Over the past several months, UK households have been experiencing political ups and downs together with increased economic uncertainty at a time when the living cost is having an increasing influence on financial decisions. The effects of Liz Truss’ 45-day term as prime minister are still being felt by buyers and sellers around the UK, with those who are trying to get on the housing ladder constantly fighting against declining equity and soaring mortgage costs.
Does the arrival of Rishi Sunak mean a new period of monetary and economic stability, declining mortgage rates, and changes to the rental sector? If you’re struggling to cope up with the market changes and need assistance in buying and selling properties, our estate agents in York can help you navigate the market with ease.
Let’s dig into what the new prime minister’s main priority is when it comes to the property market.
Will there be Economic and financial stability?
Financial markets appear to have received Rishi Sunak’s appointment as prime minister well, aided by a number of significant policy U-turns made by the new Chancellor Jeremy Hunt. The prime minister’s main objective focuses on getting the finances in shape in order to bring down borrowing rates for businesses and people while also addressing the cost of living pinch.
The state of the economy, and specifically the cost of mortgages, which have risen to an average of over 6% in recent weeks, are directly related to the health of the housing market.
When compared to our recent history of sub-2% mortgage rates, this has significantly reduced the buying power of people wishing to relocate.
Mortgage rates to decline?
As markets respond to the government’s rhetoric about balancing the books, the borrowing cost for businesses and the government has decreased over the previous two weeks and is expected to fall more in the coming weeks.
Despite beginning to decline, business mortgage rates are still much higher than they were at the beginning of the year. Central banks will need to raise base rates in order to stop the inflation that is raising everyone’s living costs and decreasing the purchasing power of our salaries.
After a decade of poor returns on savings, there is hope that interest rate rises are about to come to a halt. This is wonderful news for savers, but it means that purchasing a property has grown more costly.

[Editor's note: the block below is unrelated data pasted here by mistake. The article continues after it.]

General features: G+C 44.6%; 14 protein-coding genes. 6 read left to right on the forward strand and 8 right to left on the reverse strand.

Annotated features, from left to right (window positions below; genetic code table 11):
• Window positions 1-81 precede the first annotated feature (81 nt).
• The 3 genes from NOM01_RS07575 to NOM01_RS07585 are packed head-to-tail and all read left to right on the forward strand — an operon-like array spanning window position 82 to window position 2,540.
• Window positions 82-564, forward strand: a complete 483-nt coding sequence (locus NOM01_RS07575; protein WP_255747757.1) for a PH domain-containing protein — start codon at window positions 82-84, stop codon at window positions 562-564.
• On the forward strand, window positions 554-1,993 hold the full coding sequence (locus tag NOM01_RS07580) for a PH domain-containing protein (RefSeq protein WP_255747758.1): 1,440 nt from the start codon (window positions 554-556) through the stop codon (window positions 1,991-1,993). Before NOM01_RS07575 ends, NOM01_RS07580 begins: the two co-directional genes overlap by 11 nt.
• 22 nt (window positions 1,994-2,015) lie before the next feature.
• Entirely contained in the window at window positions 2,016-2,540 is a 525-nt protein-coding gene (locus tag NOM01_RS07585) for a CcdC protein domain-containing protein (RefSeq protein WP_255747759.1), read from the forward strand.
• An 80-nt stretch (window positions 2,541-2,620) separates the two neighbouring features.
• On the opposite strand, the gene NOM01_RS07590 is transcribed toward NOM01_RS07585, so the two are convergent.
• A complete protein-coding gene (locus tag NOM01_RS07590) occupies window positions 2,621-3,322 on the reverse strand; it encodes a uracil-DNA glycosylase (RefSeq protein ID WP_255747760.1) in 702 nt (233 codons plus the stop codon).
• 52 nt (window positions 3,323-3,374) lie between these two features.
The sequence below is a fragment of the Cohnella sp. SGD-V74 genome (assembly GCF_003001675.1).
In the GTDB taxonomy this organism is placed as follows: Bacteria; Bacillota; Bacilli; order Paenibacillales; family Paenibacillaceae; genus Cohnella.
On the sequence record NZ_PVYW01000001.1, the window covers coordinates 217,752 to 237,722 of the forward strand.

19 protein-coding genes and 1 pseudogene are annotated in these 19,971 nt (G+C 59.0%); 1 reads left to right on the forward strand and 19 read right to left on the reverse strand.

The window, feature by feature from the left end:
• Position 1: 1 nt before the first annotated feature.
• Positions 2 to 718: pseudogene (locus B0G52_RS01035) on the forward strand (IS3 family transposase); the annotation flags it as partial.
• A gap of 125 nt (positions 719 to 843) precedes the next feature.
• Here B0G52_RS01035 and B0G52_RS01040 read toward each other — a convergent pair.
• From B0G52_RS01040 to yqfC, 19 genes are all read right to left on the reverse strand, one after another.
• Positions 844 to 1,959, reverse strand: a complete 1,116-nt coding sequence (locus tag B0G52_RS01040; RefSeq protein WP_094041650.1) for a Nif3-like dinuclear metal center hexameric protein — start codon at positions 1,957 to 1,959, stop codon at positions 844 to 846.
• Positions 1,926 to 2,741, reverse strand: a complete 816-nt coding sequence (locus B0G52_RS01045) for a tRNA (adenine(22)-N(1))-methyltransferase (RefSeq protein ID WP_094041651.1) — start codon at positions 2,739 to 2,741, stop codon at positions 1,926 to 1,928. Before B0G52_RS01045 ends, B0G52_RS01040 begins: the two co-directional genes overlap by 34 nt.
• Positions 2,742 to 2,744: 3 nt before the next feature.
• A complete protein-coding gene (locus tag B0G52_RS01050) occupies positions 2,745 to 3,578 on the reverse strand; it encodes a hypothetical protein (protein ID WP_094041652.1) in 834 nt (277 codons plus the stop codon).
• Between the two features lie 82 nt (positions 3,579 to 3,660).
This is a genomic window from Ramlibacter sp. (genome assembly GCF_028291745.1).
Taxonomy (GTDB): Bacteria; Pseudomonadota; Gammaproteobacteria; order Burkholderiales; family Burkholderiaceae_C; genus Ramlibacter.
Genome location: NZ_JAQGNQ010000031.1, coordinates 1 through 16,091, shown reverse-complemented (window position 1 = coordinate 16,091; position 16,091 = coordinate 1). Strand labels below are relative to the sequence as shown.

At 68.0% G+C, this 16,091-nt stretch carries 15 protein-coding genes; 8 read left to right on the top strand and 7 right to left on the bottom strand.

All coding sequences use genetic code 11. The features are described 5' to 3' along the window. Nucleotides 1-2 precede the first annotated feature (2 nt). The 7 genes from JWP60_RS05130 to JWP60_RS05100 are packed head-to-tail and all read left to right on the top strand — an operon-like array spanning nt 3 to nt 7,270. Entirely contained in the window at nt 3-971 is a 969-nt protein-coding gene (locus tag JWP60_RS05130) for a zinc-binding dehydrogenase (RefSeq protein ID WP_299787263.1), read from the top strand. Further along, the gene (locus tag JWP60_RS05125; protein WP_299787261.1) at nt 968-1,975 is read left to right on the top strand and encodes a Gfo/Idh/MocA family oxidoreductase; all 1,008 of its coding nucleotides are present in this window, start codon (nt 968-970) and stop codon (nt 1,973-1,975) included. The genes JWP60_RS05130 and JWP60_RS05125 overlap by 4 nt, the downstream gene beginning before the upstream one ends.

On the other hand mortgage rates seem set to return to the 4-5% range in 2023. However, anyone wanting to purchase a property must understand that the days of cheap money are not returning.
What about home building and ownership?
The Labour and the Conservatives have stated an increase in the homeownership proposals. But if we don’t build more houses, it will be difficult to increase home ownership.
The 2019 manifesto goal to increase employment and investment throughout England is still in place, as seen by the return of Michael Gove back to the housing ministry and the leveling up of his ministerial position. In turn, this will increase the supply of dwellings. The solution to solve the cladding issues for homeowners in tall residential buildings was pushed through by Gove as well, clearing up a significant area of ambiguity for buyers and lenders.
The question of home construction is usually problematic among locals because they worry about increased demands on municipal services.
The new prime minister’s remarks about home building during the summer leadership election imply that he recognizes the significance of constructing houses and the infrastructure to support them. This would reduce any additional strain on neighborhood services.
Sunak stated, “Reforms to boost density in our inner-cities, investing in recovering brownfield property across the country and pursuing initiatives that have community support,” are topics he favors.
Continuing with the reforms for private renting?
The private lease sector is likewise undergoing significant reforms to raise living conditions and redistribute power between tenants and landlords. These were backed by Michael Gove, earlier this year when he served as the housing minister.
Given the significant tax increases and greater regulation that took effect starting in 2016 and the absence of new investments by landlords, the rental market is exceptionally tight right now.
Although the size of the rental market has ceased expanding, demand for rentals is still rising, which is made worse by the skyrocketing costs of house ownership. According to a recent assessment, rents have increased by 12% in the last year, which accelerates the pressure on the expense of living.
The demand for rental market reform is substantial, but it must be weighed against the extent to which this would drive landlords out of the market, reducing supply and options for tenants.
This disproportionately affects individuals with the lowest incomes, prompting demands to improve housing assistance to lower the likelihood that people would become homeless.
What does the future hold?
Since prices and rents are rising, there is also increased concerns about higher borrowing rates, the next prime minister has a lot to do in the housing sector. These short term forecasts for housing shouldn’t pose a concern for the government.
They must put their attention on providing long-term stability so that consumers and companies can make decisions with confidence.
The main focus should be on maintaining economic expansion and low borrowing rates while also fostering an environment that will attract new capital to expand and upgrade The declining housing stock across all geographies and housing tenures.